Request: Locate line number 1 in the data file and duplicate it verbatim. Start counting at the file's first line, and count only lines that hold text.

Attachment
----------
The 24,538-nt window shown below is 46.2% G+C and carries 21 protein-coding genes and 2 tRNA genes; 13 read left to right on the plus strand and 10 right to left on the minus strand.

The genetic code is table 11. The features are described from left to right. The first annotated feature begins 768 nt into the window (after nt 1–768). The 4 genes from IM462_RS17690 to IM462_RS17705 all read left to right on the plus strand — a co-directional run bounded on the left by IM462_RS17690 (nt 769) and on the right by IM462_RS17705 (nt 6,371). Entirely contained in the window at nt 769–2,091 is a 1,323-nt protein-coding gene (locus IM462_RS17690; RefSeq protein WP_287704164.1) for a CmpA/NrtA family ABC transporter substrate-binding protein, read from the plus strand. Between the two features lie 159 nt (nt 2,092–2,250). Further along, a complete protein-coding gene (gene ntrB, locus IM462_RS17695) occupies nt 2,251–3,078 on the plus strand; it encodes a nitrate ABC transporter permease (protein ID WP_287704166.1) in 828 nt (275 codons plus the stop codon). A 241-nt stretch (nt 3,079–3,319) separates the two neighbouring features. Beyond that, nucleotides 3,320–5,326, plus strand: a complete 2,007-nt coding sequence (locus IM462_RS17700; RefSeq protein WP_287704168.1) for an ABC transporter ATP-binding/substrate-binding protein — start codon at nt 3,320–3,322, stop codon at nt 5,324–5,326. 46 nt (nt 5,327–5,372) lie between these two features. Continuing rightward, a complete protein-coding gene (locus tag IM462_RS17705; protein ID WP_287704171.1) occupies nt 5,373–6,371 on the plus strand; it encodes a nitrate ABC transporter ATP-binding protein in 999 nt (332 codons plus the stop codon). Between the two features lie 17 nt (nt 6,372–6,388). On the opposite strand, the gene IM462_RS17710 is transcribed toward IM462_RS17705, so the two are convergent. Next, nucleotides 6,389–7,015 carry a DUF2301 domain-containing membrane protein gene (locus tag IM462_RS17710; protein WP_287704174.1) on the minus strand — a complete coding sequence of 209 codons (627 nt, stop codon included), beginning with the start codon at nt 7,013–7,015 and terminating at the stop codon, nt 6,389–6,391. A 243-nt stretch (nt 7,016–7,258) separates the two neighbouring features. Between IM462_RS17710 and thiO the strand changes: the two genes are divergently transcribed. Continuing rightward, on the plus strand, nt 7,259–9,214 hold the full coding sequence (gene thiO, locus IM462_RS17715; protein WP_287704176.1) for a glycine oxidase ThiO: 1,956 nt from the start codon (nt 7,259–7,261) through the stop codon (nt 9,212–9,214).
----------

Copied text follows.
The 24,538-nt window shown below is 46.2% G+C and carries 21 protein-coding genes and 2 tRNA genes; 13 read left to right on the plus strand and 10 right to left on the minus strand.